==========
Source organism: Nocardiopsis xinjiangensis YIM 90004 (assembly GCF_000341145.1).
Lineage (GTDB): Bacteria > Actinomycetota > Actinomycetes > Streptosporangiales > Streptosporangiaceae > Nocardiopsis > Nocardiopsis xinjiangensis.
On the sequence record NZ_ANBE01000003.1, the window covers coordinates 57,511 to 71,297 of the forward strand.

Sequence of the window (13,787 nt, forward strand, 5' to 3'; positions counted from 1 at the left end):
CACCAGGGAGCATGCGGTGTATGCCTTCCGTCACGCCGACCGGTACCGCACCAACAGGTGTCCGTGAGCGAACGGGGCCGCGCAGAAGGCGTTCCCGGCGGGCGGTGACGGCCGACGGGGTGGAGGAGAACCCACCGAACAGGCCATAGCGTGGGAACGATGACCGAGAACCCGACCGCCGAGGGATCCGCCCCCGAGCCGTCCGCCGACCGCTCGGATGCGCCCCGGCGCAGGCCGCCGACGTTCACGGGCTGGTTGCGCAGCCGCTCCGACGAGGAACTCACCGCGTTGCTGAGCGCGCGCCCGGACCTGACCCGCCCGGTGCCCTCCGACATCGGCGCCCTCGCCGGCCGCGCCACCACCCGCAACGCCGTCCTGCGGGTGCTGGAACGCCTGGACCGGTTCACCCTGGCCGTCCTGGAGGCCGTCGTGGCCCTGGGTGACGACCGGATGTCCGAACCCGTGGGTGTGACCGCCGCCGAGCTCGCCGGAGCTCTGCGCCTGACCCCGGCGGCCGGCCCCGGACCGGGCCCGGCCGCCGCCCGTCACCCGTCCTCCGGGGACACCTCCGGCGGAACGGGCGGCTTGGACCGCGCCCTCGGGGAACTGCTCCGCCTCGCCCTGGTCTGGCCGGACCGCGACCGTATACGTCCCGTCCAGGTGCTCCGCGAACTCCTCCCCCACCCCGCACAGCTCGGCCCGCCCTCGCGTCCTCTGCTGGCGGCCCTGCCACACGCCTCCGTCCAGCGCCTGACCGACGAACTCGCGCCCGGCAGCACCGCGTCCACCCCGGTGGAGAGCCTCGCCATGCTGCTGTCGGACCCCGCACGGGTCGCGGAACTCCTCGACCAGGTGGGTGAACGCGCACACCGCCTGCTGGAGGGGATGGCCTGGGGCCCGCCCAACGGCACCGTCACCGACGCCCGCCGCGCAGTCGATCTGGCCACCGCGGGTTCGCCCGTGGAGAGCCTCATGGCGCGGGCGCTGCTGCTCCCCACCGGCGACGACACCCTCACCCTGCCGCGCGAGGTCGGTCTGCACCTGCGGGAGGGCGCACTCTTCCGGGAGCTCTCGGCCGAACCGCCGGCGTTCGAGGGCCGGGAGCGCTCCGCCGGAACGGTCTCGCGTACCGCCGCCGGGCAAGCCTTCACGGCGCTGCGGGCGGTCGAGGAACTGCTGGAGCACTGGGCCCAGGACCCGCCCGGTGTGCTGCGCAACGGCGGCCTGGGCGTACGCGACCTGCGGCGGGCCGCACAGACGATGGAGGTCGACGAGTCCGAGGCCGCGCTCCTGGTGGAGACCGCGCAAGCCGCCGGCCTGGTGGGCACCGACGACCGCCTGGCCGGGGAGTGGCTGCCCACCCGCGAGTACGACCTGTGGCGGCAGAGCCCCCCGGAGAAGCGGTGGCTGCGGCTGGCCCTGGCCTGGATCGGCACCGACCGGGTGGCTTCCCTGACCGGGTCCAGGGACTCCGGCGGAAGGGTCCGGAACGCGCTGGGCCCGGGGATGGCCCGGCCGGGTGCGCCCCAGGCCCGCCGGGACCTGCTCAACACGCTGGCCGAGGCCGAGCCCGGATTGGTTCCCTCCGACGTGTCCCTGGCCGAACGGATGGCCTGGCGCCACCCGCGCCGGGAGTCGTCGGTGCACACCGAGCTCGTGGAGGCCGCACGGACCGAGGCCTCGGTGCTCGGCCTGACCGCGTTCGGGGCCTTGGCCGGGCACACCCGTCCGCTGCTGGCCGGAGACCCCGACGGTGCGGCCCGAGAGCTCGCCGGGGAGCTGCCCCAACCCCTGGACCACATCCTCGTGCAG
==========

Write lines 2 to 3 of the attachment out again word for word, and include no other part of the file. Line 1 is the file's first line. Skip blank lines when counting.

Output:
Lineage (GTDB): Bacteria > Actinomycetota > Actinomycetes > Streptosporangiales > Streptosporangiaceae > Nocardiopsis > Nocardiopsis xinjiangensis.
On the sequence record NZ_ANBE01000003.1, the window covers coordinates 57,511 to 71,297 of the forward strand.